“The AFC grant allowed us to purchase mulch and compost for the 16 raised bed and each bed is freshly filled, ready for the growing season. It had been 5 years since the last time the beds had been filled. An AmeriCorps team joined us this season and pulled out the weeds around the fence and now 4" of bark mulch surrounds each bed. Members of the community garden are thrilled.”

 

Multicultural Association of Southern Oregon

Options for Homeless Residents of Ashland and Options for Helping Residents of Ashland

“The AFC grant helped us purchase essential items and services for unhoused and other people impacted by the pandemic. Examples include birth certificates or ID cards, documents needed for work such as a state issued food handlers card or specific tools needed for employment or clothing like non-slip shoes.”

Outdoor Discovery Program Parent Advisory Committee (ODP PAC)

Phoenix Counseling Center, Inc.

Siskiyou Mountain Club

 

Siskiyou Mountain Club

“We used funds for paying field staff who were working on the Rogue River Trail. They were leading interns to reduce erosion and maintain vegetation on the rugged slopes of this popular National Recreation Trail. They were able to restore approximately 10 miles of the trail.”

Southern Oregon Climate Action Now - SOCAN

Southern Oregon University Foundation

St. Vincent de Paul

“Our AFC grant enabled us to assist those who called on us in three ways: helping people into housing by assisting with rental deposits; helping those in need stay housed by assisting with rent payments (especially important during this pandemic when so many service workers have been unemployed); and assisting needy families with utility payments during these cold winter months.”

Vesper Meadow Education Program

“Support from AFC went towards establishing our Native Food Plant Program through (1) the engagement with youth for education about native plants, (2) volunteer stewardship activities with members of the local public, and (3) initial partnership development with Tribes of record in SW Oregon. Thank you AFC!”

 

Medford School District Armadillo

The Parker House Project

HIV Alliance

“HIV Alliance used Ashland Food Co-Op funds to purchase nutritious food (e.g., holiday dinners, food bags) for approximately 30 Jackson County clients living with HIV who are unhoused and living on low incomes. This assistance was urgently needed and so helpful for our clients during COVID-19, when they have experienced increased barriers to services and other serious challenges that affect their ability to meet basic nutrition needs.”

White Oak Farm & Education Center

Ashland Community Hospital Foundation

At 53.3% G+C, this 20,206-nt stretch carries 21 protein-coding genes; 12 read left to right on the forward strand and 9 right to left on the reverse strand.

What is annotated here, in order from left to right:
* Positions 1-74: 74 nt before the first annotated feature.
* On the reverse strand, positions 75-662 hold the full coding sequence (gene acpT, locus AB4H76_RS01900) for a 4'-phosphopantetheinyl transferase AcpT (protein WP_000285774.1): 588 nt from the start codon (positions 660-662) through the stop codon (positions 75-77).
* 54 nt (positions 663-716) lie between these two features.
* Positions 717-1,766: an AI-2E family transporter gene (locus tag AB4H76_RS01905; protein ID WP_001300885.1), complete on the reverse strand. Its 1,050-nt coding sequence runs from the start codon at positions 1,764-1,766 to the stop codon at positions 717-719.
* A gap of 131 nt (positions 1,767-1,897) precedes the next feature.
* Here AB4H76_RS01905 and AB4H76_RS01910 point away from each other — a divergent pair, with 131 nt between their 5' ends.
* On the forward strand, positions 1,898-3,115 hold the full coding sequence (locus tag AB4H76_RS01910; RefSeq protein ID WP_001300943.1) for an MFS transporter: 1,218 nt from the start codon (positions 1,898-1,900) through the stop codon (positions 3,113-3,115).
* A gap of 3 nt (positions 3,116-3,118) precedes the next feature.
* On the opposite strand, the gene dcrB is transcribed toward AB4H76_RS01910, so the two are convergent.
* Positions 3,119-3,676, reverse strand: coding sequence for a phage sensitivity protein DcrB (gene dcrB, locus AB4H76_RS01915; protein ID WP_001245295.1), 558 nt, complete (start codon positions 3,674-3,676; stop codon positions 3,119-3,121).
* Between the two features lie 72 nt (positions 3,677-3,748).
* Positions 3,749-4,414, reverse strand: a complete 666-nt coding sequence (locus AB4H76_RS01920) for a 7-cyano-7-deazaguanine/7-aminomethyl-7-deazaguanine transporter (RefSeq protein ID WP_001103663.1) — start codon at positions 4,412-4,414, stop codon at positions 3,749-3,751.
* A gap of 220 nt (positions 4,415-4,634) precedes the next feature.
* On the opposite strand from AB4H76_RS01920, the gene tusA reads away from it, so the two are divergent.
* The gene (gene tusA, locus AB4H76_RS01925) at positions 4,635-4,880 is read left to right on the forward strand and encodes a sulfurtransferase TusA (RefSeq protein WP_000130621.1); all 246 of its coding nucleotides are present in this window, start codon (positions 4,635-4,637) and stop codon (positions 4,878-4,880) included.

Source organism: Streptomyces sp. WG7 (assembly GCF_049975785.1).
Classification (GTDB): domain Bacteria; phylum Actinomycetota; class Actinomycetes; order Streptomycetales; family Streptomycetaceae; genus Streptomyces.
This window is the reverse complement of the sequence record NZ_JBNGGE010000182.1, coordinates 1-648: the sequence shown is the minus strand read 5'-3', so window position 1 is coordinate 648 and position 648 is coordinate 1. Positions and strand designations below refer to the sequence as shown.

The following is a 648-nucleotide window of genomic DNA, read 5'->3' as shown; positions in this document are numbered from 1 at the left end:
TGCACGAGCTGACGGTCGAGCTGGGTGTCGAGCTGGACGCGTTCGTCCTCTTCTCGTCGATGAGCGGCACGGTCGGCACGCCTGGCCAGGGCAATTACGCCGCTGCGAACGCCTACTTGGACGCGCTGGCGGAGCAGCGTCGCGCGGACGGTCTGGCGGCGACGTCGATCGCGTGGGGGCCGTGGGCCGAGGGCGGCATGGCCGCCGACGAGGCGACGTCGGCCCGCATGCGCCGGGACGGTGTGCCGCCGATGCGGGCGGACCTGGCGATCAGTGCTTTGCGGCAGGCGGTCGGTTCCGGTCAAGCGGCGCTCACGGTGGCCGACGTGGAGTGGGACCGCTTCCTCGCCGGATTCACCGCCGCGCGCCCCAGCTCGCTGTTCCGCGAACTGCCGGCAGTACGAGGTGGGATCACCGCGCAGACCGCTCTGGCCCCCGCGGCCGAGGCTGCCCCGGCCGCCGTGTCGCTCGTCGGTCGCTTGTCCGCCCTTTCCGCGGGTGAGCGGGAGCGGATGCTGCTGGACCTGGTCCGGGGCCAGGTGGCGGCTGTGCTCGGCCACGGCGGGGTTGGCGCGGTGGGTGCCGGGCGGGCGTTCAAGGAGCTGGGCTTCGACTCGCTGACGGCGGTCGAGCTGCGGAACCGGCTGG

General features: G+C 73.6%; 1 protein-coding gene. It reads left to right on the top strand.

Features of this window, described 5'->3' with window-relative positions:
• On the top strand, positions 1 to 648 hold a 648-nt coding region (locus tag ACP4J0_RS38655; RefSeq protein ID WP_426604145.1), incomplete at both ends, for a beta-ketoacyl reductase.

Ashland Emergency Food Bank

“The Ashland Emergency Food Bank was able to provide a complete basket of healthy food to struggling families & individuals in our area. We served 1600 people per month at the Food Bank. Funding from the Ashland Food Co-op helped to feed the food-insecure in our community, including victims of the fire and those affected by the pandemic’s consequences.”

Helman Elementary School

 

Helman Elementary School PTA

“The 2020-2021 school year has been unlike any other. With the pandemic, distance learning, and the first-day-of-school wildfire, we had a lot of families experiencing terrible emotional and financial stress. Helman Elementary School's PTA has provided weekend food backpacks for as many as 17 different households every Friday throughout the school year and we could not have done it without the support of the $1,000 AFC Gives grant we received. Thank you so much for your support of these families and for recognizing that healthy food equals healthy communities!”

Southern Oregon ESD - Migrant Education Program

 

What is Change for Good?

 

The AFC Gives committee focuses on ways that the Co-op community can support local organizations and groups doing important work in the Rogue Valley.

2020 was the first year of Change for Good, a register round-up program to benefit a slate of ten organizations, voted on by Co-op owners, through the cumulative donations of shoppers choosing to round-up their shopping total to the nearest dollar.

From one cent to 99 cents, it all adds up to feeling good about supporting the community.

 

More Co-op News

A Conversation with Katie Falkenberg, Photographer and Filmmaker

Katie Falkenberg's photography and filmmaking has taken her all over the world, and lucky for us - she's been calling the Rogue Valley home for a couple years now. Exquisitely and harmoniously capturing the world around her, she is documenting not only through the lens but also through her peaceful and loving spirit. Katie reached out to us in hopes of collaborating after falling in love with the co-op soon after moving here.

January Change for Good Recipient: Rogue Valley Mentoring